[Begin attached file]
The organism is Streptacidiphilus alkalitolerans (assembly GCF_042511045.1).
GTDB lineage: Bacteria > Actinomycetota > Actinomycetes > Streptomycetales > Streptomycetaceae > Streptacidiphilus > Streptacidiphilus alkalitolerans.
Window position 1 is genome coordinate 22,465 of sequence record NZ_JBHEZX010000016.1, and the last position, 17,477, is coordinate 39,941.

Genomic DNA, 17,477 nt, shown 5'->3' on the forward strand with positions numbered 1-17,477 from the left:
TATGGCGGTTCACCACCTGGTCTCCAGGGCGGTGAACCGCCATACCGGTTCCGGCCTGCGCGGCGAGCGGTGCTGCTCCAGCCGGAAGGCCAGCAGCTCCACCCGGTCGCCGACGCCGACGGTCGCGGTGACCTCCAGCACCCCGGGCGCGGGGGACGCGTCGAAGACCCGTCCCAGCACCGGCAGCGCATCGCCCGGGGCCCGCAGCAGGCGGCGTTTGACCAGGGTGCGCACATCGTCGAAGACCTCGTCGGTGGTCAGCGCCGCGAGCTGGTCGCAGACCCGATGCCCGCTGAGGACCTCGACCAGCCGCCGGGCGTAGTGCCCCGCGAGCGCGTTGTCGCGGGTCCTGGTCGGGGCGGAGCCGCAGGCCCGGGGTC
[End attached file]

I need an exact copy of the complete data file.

The organism is Streptacidiphilus alkalitolerans (assembly GCF_042511045.1).
GTDB lineage: Bacteria > Actinomycetota > Actinomycetes > Streptomycetales > Streptomycetaceae > Streptacidiphilus > Streptacidiphilus alkalitolerans.
Window position 1 is genome coordinate 22,465 of sequence record NZ_JBHEZX010000016.1, and the last position, 17,477, is coordinate 39,941.

Genomic DNA, 17,477 nt, shown 5'->3' on the forward strand with positions numbered 1-17,477 from the left:
TATGGCGGTTCACCACCTGGTCTCCAGGGCGGTGAACCGCCATACCGGTTCCGGCCTGCGCGGCGAGCGGTGCTGCTCCAGCCGGAAGGCCAGCAGCTCCACCCGGTCGCCGACGCCGACGGTCGCGGTGACCTCCAGCACCCCGGGCGCGGGGGACGCGTCGAAGACCCGTCCCAGCACCGGCAGCGCATCGCCCGGGGCCCGCAGCAGGCGGCGTTTGACCAGGGTGCGCACATCGTCGAAGACCTCGTCGGTGGTCAGCGCCGCGAGCTGGTCGCAGACCCGATGCCCGCTGAGGACCTCGACCAGCCGCCGGGCGTAGTGCCCCGCGAGCGCGTTGTCGCGGGTCCTGGTCGGGGCGGAGCCGCAGGCCCGGGGTC